In the late 70s, little girls usually stayed in school until their parents came to fetch them.  They would play Chinese garter/jump-rope games, patintero (a kind of tag) and show each other the contents of their Hello Kitty pencil cases.  My mom the Biology professor didn’t fetch me, because I was old enough to go home by myself.  We also happened to live only four blocks away.

Walking home was fun, more fun than walking to school in the morning.  I learned which flowers, when picked, had sweet dew in them that children sucked (I don’t know the names, but it was a red trumpet flower that grew in a bush on the way home).  I learned which hedges were the likely hiding places for pet spiders.  On certain days, I practically ran home, because Sir David Attenborough‘s BBC series Life On Earth would be showing on Channel 9.  Or it might be Jacques Cousteau, sharing yet another inner space adventure from his famous vessel The Calypso.  These two are the heroes of my imagination.

The other day I read in print and online news about Nepenthes attenboroughii, a newly discovered species of rat-eating giant pitcher plant unique to the Philippines. The rare pitcher plant was found on the island of Palawan, one of our last natural frontiers. The species was named by its discoverers after Attenborough, as a gesture of thanks for his lifelong career as a natural history filmmaker for the BBC.  His Life series (Life on Earth, The Living Planet, The Trials of Life) spanned from 1979 to 1990, which was most of my life in school!

One summer I was working as a student assistant at the UP Zoology Dept. where my mother was assistant to the Department Head.  She gave an exam for Natural Science 3 and asked me to proctor while she lectured in the next room.  One of the exam sections covered parallel evolution.  She had two columns listing animals, and instructed students to match scientifically unrelated animals that evolved similar physical characteristics, and to name the characteristic they shared.  The ones who’d listened to the lectures and read books had no problems answering the questions.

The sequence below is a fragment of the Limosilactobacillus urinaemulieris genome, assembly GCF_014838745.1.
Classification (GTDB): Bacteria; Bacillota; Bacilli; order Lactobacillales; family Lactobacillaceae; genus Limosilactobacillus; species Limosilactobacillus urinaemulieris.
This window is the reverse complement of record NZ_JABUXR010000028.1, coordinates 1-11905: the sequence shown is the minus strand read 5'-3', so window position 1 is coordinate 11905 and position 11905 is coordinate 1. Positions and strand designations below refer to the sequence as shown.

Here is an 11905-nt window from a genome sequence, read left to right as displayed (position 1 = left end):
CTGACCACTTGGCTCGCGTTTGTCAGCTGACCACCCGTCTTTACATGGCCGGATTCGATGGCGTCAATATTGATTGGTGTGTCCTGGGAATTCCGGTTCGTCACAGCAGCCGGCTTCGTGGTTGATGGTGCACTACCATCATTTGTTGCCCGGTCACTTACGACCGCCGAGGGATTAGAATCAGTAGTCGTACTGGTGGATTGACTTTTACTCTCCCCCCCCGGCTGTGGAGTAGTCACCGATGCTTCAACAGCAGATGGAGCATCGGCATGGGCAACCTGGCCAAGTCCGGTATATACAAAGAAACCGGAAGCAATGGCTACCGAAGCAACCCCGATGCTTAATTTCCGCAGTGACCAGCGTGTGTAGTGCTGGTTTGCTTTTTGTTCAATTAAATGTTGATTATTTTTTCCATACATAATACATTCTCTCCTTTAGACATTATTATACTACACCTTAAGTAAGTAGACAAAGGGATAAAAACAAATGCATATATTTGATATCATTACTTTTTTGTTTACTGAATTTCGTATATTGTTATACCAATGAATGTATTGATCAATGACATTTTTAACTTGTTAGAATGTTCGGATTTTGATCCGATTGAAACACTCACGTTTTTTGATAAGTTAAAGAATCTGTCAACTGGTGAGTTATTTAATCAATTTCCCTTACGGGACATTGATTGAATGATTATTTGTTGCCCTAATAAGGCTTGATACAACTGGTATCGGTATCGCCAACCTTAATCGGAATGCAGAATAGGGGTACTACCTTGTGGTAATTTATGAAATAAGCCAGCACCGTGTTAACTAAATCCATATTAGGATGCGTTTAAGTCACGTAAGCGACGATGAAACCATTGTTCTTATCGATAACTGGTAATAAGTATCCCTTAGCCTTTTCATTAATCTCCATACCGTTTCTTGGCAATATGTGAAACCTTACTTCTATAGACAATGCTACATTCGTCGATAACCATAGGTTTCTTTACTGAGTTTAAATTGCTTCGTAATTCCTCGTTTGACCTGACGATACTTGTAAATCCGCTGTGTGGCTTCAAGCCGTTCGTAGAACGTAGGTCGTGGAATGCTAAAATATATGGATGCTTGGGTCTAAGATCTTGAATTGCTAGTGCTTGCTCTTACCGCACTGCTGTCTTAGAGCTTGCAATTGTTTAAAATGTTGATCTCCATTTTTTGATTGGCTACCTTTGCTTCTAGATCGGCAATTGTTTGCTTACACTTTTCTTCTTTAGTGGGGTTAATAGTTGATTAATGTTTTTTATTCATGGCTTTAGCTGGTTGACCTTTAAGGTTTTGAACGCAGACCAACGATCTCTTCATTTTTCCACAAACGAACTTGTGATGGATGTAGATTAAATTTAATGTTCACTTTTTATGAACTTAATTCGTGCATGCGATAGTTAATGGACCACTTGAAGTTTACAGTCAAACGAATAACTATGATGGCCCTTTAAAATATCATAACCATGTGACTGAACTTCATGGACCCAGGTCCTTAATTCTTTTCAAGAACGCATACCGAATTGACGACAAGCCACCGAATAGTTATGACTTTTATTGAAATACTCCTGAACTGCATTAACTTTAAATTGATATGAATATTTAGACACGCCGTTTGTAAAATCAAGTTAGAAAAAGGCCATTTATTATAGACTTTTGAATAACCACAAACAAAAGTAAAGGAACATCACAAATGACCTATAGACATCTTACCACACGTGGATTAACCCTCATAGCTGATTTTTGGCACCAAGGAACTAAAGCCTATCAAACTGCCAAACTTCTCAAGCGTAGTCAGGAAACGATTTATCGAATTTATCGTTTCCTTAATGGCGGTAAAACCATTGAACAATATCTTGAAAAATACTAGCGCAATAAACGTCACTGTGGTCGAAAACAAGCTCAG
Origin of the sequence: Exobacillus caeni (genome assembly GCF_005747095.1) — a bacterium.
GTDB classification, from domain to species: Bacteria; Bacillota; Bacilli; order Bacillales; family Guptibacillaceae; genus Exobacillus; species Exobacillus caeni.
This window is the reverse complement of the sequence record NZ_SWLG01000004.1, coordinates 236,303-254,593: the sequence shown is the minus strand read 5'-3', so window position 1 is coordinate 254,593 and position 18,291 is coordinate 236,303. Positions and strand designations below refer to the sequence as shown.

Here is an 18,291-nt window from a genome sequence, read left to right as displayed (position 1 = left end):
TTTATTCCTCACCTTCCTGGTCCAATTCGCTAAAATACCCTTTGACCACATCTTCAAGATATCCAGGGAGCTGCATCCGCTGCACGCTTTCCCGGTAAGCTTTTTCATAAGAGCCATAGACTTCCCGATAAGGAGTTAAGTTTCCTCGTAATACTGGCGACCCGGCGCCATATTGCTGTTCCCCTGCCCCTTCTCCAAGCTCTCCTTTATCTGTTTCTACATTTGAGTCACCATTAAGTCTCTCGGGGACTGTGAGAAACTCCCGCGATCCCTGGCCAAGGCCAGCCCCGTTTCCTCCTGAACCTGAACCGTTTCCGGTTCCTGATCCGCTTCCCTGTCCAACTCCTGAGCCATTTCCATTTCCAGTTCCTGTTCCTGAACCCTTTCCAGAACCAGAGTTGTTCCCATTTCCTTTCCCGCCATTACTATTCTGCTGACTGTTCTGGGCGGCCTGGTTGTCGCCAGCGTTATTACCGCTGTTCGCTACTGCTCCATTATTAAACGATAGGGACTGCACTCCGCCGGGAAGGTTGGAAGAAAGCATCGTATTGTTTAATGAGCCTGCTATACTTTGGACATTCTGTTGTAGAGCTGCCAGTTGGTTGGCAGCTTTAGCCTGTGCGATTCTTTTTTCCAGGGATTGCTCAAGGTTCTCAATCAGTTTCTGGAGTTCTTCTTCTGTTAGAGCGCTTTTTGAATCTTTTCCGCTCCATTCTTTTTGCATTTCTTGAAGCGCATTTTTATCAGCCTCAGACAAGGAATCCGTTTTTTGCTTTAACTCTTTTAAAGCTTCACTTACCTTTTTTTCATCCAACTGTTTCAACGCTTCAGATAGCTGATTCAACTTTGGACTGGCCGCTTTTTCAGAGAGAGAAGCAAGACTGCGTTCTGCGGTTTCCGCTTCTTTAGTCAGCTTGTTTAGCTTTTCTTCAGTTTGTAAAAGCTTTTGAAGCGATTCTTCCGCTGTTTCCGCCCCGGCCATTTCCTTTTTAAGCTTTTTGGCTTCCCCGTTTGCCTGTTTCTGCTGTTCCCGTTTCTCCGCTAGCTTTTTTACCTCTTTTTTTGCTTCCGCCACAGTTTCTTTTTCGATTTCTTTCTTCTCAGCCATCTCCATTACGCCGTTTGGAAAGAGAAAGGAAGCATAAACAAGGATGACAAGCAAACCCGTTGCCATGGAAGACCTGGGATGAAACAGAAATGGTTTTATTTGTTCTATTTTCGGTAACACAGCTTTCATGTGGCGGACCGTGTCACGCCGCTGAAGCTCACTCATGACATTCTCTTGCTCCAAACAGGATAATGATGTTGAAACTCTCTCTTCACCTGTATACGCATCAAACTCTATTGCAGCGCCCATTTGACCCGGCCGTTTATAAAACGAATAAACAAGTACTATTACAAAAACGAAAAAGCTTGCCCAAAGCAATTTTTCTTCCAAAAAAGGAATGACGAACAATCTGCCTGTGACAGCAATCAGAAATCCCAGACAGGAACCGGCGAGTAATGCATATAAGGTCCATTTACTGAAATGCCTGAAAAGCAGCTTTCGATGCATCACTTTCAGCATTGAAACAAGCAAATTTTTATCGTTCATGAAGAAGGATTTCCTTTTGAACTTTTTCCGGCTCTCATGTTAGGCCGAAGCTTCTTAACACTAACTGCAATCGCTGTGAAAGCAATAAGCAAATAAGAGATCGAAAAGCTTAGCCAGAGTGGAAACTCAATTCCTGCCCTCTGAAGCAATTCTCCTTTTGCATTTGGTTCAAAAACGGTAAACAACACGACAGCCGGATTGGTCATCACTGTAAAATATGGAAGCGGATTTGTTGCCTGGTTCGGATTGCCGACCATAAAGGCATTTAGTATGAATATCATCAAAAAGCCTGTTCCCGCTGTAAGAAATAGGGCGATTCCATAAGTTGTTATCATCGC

One guy, not particularly known for his studiousness, raised his hand.  “Miss, er, can you explain the two-column thing again?” I explained it according to the script my mother gave me, without giving too many of the answers away.  Then it transpired that he had no clue what some animals listed looked like.  Obviously he didn’t study.  A bit exasperated, I said, “My goodness, many of the answers were on tv last week!  Don’t you watch Life on Earth with David Attenborough? If you watched that show you would be able to answer this entire exam.”  While most of the class started giggling, many of the other students had their “Aha!” moment right after that remark and scrambled to make up for lost time.  The episode I was talking about showed and discussed the similarities between a bat and a flying squirrel.

The guy who didn’t study was (I think) the same guy who later used brilliantine pomade to protect his hands while dissecting a cat in my mother’s class for Comparative Anatomy.  Eventually I believe he became a doctor.  Now that I look back on it all I want to laugh at how prissy and supercilious I was as a proctor.  It didn’t occur to me that other kids preferred to spend their afternoons doing things other than watching BBC nature documentaries.  But I loved it then, the way I love the Discovery Channel and the National Geographic Channel now. In fact one day I want to order the Attenborough videos.

So now the Philippines has a link to David Attenborough.  Jacques Cousteau has a link with the Philippines, too – the Calypso docked here in the early 1990s when Cousteau was  investigating an underwater cave system in Palawan, before sinking in a storm off Singapore in 1996.  Imagine, two of my TV heroes, both linked to the country via Palawan.  How cool is that?  My sister, our friends and I mourned when Cousteau passed away in 1997.  We had decided to learn scuba diving because of him.  I no longer dive, but I still enjoy snorkelling.  The oceans still hold much fascination for me.

When I close my eyes I can see David Attenborough’s wildly windswept hair, and I can hear his voice, cultured yet emphatic.  He’d probably be walking on the beach in his chinos, barefoot, pointing at a horseshoe crab and examining the undersides, comparing it to trilobites.  Goodness, he must be in his mid-80s now.  Today we have a crop of extreme adventurer-naturalists, whom I think owe their inspiration in some part to his filmmaking.  They’re very entertaining right enough, but sometimes I do look for an enthusiastic but contemplative commentary from a naturalist who lets Nature be the star instead.